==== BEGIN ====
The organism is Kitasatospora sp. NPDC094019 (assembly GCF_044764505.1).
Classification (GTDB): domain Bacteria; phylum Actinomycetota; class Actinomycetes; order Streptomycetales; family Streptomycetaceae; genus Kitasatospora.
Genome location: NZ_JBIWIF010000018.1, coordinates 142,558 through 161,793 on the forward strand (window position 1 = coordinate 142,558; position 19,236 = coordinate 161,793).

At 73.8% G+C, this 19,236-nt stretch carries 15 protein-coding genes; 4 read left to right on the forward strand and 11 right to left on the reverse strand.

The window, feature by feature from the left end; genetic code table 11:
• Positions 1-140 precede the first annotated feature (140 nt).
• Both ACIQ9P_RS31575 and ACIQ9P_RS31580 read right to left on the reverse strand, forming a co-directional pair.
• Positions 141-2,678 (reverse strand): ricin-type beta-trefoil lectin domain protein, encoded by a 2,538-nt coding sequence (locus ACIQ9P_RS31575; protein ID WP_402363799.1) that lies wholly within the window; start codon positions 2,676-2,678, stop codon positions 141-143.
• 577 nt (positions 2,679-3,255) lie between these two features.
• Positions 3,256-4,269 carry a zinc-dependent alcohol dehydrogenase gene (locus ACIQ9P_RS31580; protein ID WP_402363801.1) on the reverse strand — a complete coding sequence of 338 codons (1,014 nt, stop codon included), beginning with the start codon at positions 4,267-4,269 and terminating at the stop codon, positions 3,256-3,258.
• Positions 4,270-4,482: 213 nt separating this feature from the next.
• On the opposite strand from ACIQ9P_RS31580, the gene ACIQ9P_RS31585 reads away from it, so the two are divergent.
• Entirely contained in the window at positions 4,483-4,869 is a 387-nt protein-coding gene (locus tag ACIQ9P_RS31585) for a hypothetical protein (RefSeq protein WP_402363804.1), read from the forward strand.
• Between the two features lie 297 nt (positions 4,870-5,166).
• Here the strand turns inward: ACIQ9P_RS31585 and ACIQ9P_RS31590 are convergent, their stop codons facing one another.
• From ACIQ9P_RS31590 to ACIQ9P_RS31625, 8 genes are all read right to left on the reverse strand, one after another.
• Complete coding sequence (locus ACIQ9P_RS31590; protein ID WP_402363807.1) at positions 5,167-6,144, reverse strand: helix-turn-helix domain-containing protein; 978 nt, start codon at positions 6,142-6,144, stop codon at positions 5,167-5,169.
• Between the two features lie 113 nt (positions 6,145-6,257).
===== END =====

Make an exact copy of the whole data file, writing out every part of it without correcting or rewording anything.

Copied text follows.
The organism is Kitasatospora sp. NPDC094019 (assembly GCF_044764505.1).
Classification (GTDB): domain Bacteria; phylum Actinomycetota; class Actinomycetes; order Streptomycetales; family Streptomycetaceae; genus Kitasatospora.
Genome location: NZ_JBIWIF010000018.1, coordinates 142,558 through 161,793 on the forward strand (window position 1 = coordinate 142,558; position 19,236 = coordinate 161,793).

At 73.8% G+C, this 19,236-nt stretch carries 15 protein-coding genes; 4 read left to right on the forward strand and 11 right to left on the reverse strand.

The window, feature by feature from the left end; genetic code table 11:
• Positions 1-140 precede the first annotated feature (140 nt).
• Both ACIQ9P_RS31575 and ACIQ9P_RS31580 read right to left on the reverse strand, forming a co-directional pair.
• Positions 141-2,678 (reverse strand): ricin-type beta-trefoil lectin domain protein, encoded by a 2,538-nt coding sequence (locus ACIQ9P_RS31575; protein ID WP_402363799.1) that lies wholly within the window; start codon positions 2,676-2,678, stop codon positions 141-143.
• 577 nt (positions 2,679-3,255) lie between these two features.
• Positions 3,256-4,269 carry a zinc-dependent alcohol dehydrogenase gene (locus ACIQ9P_RS31580; protein ID WP_402363801.1) on the reverse strand — a complete coding sequence of 338 codons (1,014 nt, stop codon included), beginning with the start codon at positions 4,267-4,269 and terminating at the stop codon, positions 3,256-3,258.
• Positions 4,270-4,482: 213 nt separating this feature from the next.
• On the opposite strand from ACIQ9P_RS31580, the gene ACIQ9P_RS31585 reads away from it, so the two are divergent.
• Entirely contained in the window at positions 4,483-4,869 is a 387-nt protein-coding gene (locus tag ACIQ9P_RS31585) for a hypothetical protein (RefSeq protein WP_402363804.1), read from the forward strand.
• Between the two features lie 297 nt (positions 4,870-5,166).
• Here the strand turns inward: ACIQ9P_RS31585 and ACIQ9P_RS31590 are convergent, their stop codons facing one another.
• From ACIQ9P_RS31590 to ACIQ9P_RS31625, 8 genes are all read right to left on the reverse strand, one after another.
• Complete coding sequence (locus ACIQ9P_RS31590; protein ID WP_402363807.1) at positions 5,167-6,144, reverse strand: helix-turn-helix domain-containing protein; 978 nt, start codon at positions 6,142-6,144, stop codon at positions 5,167-5,169.
• Between the two features lie 113 nt (positions 6,145-6,257).